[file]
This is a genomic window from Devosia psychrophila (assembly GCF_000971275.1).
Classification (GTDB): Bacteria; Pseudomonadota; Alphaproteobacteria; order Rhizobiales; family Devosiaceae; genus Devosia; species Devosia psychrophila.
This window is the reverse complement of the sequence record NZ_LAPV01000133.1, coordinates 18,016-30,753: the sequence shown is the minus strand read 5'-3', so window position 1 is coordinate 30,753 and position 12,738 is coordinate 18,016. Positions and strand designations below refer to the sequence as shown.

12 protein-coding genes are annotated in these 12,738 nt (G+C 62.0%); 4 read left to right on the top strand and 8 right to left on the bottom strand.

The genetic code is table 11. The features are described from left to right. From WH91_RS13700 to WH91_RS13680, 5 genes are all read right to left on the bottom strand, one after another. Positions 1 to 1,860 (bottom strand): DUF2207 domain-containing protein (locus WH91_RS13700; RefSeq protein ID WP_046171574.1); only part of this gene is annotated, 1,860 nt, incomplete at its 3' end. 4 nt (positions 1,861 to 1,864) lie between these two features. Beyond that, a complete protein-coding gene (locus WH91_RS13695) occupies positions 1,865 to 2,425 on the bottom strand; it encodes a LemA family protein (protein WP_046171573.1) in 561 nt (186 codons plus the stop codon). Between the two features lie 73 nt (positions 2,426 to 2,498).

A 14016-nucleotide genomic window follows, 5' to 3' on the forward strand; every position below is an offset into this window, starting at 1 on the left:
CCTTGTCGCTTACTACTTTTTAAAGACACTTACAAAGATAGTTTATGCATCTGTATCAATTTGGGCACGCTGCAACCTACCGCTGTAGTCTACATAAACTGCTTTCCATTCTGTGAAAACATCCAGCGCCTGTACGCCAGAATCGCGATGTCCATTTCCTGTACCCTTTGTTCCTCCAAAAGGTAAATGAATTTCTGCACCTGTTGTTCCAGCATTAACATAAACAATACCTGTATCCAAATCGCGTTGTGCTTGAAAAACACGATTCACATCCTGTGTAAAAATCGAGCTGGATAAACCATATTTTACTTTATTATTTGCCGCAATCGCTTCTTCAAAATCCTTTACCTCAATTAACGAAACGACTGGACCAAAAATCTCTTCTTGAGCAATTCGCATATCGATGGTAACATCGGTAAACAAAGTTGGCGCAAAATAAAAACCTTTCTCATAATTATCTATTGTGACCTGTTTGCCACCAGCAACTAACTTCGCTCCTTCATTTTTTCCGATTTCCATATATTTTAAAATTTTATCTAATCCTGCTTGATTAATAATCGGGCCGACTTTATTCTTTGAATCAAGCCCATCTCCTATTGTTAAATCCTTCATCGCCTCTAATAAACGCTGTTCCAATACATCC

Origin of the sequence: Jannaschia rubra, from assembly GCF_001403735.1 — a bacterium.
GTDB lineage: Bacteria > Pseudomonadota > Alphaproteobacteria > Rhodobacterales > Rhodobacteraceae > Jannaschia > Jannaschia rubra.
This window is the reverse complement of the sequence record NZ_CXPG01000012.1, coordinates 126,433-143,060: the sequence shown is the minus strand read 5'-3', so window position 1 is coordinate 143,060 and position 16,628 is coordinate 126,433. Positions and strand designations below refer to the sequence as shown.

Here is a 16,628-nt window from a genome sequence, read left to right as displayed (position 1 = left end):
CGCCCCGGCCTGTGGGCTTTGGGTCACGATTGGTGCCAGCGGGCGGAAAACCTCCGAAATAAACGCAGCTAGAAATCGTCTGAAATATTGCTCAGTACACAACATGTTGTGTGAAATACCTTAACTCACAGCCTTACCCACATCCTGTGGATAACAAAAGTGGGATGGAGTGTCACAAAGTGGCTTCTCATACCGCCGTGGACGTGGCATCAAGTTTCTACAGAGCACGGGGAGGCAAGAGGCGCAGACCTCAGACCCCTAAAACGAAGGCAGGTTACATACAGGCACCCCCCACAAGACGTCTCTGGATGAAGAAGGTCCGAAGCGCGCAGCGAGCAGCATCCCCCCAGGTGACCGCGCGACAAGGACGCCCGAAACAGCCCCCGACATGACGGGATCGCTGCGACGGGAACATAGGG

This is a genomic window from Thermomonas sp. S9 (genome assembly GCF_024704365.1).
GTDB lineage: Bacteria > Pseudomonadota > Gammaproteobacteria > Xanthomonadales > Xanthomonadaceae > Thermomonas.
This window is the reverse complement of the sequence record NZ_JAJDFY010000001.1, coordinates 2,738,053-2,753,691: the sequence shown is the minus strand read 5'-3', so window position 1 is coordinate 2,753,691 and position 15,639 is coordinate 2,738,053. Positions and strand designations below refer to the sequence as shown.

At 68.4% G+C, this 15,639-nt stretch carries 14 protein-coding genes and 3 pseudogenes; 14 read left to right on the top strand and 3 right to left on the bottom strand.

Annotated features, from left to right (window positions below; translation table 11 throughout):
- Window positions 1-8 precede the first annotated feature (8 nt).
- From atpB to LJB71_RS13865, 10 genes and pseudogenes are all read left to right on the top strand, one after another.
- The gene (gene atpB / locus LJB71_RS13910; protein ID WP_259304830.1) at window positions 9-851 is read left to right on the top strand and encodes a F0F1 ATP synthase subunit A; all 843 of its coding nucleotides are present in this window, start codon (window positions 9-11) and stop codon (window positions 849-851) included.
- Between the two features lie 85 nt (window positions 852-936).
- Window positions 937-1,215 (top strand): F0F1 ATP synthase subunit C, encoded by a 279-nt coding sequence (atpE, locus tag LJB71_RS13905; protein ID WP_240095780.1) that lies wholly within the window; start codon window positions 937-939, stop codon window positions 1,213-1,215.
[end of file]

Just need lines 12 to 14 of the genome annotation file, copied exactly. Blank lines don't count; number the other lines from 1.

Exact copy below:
CGCCCCGGCCTGTGGGCTTTGGGTCACGATTGGTGCCAGCGGGCGGAAAACCTCCGAAATAAACGCAGCTAGAAATCGTCTGAAATATTGCTCAGTACACAACATGTTGTGTGAAATACCTTAACTCACAGCCTTACCCACATCCTGTGGATAACAAAAGTGGGATGGAGTGTCACAAAGTGGCTTCTCATACCGCCGTGGACGTGGCATCAAGTTTCTACAGAGCACGGGGAGGCAAGAGGCGCAGACCTCAGACCCCTAAAACGAAGGCAGGTTACATACAGGCACCCCCCACAAGACGTCTCTGGATGAAGAAGGTCCGAAGCGCGCAGCGAGCAGCATCCCCCCAGGTGACCGCGCGACAAGGACGCCCGAAACAGCCCCCGACATGACGGGATCGCTGCGACGGGAACATAGGG

This is a genomic window from Thermomonas sp. S9 (genome assembly GCF_024704365.1).
GTDB lineage: Bacteria > Pseudomonadota > Gammaproteobacteria > Xanthomonadales > Xanthomonadaceae > Thermomonas.